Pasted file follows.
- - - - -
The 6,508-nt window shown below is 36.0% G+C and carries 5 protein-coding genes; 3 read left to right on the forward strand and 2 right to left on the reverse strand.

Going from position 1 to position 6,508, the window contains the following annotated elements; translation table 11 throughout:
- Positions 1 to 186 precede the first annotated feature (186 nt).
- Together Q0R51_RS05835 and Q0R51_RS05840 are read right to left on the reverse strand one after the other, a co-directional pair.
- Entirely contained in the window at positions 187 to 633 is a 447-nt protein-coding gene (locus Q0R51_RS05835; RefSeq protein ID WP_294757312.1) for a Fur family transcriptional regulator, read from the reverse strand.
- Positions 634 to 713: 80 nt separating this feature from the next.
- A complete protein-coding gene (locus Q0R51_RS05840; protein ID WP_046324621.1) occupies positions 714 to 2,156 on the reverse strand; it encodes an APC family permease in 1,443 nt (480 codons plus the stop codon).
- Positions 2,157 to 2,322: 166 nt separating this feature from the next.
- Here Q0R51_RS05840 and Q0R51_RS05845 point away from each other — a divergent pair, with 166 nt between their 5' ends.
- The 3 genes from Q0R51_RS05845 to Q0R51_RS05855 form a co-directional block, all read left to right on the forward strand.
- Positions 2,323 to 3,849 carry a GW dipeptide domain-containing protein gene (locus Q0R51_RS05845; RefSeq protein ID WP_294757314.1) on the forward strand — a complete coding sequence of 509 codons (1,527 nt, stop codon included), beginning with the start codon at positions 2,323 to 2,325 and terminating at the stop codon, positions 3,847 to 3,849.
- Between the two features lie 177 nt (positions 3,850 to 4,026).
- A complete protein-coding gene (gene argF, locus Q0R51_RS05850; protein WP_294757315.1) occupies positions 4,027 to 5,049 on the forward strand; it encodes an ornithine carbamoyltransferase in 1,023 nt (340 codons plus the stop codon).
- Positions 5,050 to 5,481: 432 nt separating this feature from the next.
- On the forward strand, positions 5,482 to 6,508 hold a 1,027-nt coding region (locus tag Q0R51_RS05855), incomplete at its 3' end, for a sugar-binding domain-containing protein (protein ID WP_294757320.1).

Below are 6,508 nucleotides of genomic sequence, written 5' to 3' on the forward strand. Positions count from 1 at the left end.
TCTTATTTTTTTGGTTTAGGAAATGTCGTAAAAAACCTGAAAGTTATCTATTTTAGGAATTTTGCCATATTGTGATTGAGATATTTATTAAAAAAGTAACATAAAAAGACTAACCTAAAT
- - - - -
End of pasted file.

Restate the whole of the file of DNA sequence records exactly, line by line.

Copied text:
The 6,508-nt window shown below is 36.0% G+C and carries 5 protein-coding genes; 3 read left to right on the forward strand and 2 right to left on the reverse strand.

Going from position 1 to position 6,508, the window contains the following annotated elements; translation table 11 throughout:
- Positions 1 to 186 precede the first annotated feature (186 nt).
- Together Q0R51_RS05835 and Q0R51_RS05840 are read right to left on the reverse strand one after the other, a co-directional pair.
- Entirely contained in the window at positions 187 to 633 is a 447-nt protein-coding gene (locus Q0R51_RS05835; RefSeq protein ID WP_294757312.1) for a Fur family transcriptional regulator, read from the reverse strand.
- Positions 634 to 713: 80 nt separating this feature from the next.
- A complete protein-coding gene (locus Q0R51_RS05840; protein ID WP_046324621.1) occupies positions 714 to 2,156 on the reverse strand; it encodes an APC family permease in 1,443 nt (480 codons plus the stop codon).
- Positions 2,157 to 2,322: 166 nt separating this feature from the next.
- Here Q0R51_RS05840 and Q0R51_RS05845 point away from each other — a divergent pair, with 166 nt between their 5' ends.
- The 3 genes from Q0R51_RS05845 to Q0R51_RS05855 form a co-directional block, all read left to right on the forward strand.
- Positions 2,323 to 3,849 carry a GW dipeptide domain-containing protein gene (locus Q0R51_RS05845; RefSeq protein ID WP_294757314.1) on the forward strand — a complete coding sequence of 509 codons (1,527 nt, stop codon included), beginning with the start codon at positions 2,323 to 2,325 and terminating at the stop codon, positions 3,847 to 3,849.
- Between the two features lie 177 nt (positions 3,850 to 4,026).
- A complete protein-coding gene (gene argF, locus Q0R51_RS05850; protein WP_294757315.1) occupies positions 4,027 to 5,049 on the forward strand; it encodes an ornithine carbamoyltransferase in 1,023 nt (340 codons plus the stop codon).
- Positions 5,050 to 5,481: 432 nt separating this feature from the next.
- On the forward strand, positions 5,482 to 6,508 hold a 1,027-nt coding region (locus tag Q0R51_RS05855), incomplete at its 3' end, for a sugar-binding domain-containing protein (protein ID WP_294757320.1).

Below are 6,508 nucleotides of genomic sequence, written 5' to 3' on the forward strand. Positions count from 1 at the left end.
TCTTATTTTTTTGGTTTAGGAAATGTCGTAAAAAACCTGAAAGTTATCTATTTTAGGAATTTTGCCATATTGTGATTGAGATATTTATTAAAAAAGTAACATAAAAAGACTAACCTAAAT